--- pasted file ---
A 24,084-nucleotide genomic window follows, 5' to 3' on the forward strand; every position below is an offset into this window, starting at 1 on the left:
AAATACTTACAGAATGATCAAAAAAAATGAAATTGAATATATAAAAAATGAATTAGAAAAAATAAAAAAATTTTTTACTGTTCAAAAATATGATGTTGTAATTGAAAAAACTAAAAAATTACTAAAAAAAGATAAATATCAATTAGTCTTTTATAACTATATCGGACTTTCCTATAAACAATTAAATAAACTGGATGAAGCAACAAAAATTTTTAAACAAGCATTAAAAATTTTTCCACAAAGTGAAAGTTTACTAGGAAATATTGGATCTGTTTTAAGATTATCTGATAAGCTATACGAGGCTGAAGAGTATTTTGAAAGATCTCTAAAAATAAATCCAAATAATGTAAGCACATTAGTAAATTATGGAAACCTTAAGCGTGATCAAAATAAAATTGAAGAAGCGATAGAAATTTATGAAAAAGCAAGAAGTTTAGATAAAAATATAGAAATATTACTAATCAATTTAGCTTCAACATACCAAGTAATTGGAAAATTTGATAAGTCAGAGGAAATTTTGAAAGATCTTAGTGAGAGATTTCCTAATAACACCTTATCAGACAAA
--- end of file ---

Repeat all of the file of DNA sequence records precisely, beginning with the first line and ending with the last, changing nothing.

A 24,084-nucleotide genomic window follows, 5' to 3' on the forward strand; every position below is an offset into this window, starting at 1 on the left:
AAATACTTACAGAATGATCAAAAAAAATGAAATTGAATATATAAAAAATGAATTAGAAAAAATAAAAAAATTTTTTACTGTTCAAAAATATGATGTTGTAATTGAAAAAACTAAAAAATTACTAAAAAAAGATAAATATCAATTAGTCTTTTATAACTATATCGGACTTTCCTATAAACAATTAAATAAACTGGATGAAGCAACAAAAATTTTTAAACAAGCATTAAAAATTTTTCCACAAAGTGAAAGTTTACTAGGAAATATTGGATCTGTTTTAAGATTATCTGATAAGCTATACGAGGCTGAAGAGTATTTTGAAAGATCTCTAAAAATAAATCCAAATAATGTAAGCACATTAGTAAATTATGGAAACCTTAAGCGTGATCAAAATAAAATTGAAGAAGCGATAGAAATTTATGAAAAAGCAAGAAGTTTAGATAAAAATATAGAAATATTACTAATCAATTTAGCTTCAACATACCAAGTAATTGGAAAATTTGATAAGTCAGAGGAAATTTTGAAAGATCTTAGTGAGAGATTTCCTAATAACACCTTATCAGACAAA